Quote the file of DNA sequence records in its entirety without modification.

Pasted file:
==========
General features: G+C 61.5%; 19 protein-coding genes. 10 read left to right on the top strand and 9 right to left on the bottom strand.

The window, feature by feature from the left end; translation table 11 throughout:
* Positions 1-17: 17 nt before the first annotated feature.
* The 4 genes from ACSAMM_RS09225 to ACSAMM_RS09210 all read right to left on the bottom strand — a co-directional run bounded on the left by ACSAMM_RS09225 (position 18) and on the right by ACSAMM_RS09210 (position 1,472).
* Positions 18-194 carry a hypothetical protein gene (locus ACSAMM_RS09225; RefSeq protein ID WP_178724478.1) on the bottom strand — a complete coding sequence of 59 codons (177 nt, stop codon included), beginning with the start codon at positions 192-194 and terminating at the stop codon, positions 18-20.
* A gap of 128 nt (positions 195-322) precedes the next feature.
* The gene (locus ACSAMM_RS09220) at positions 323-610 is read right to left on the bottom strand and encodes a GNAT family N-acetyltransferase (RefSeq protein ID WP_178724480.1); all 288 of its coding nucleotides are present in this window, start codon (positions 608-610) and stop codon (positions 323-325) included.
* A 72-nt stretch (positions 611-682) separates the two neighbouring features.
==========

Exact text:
General features: G+C 61.5%; 19 protein-coding genes. 10 read left to right on the top strand and 9 right to left on the bottom strand.

The window, feature by feature from the left end; translation table 11 throughout:
* Positions 1-17: 17 nt before the first annotated feature.
* The 4 genes from ACSAMM_RS09225 to ACSAMM_RS09210 all read right to left on the bottom strand — a co-directional run bounded on the left by ACSAMM_RS09225 (position 18) and on the right by ACSAMM_RS09210 (position 1,472).
* Positions 18-194 carry a hypothetical protein gene (locus ACSAMM_RS09225; RefSeq protein ID WP_178724478.1) on the bottom strand — a complete coding sequence of 59 codons (177 nt, stop codon included), beginning with the start codon at positions 192-194 and terminating at the stop codon, positions 18-20.
* A gap of 128 nt (positions 195-322) precedes the next feature.
* The gene (locus ACSAMM_RS09220) at positions 323-610 is read right to left on the bottom strand and encodes a GNAT family N-acetyltransferase (RefSeq protein ID WP_178724480.1); all 288 of its coding nucleotides are present in this window, start codon (positions 608-610) and stop codon (positions 323-325) included.
* A 72-nt stretch (positions 611-682) separates the two neighbouring features.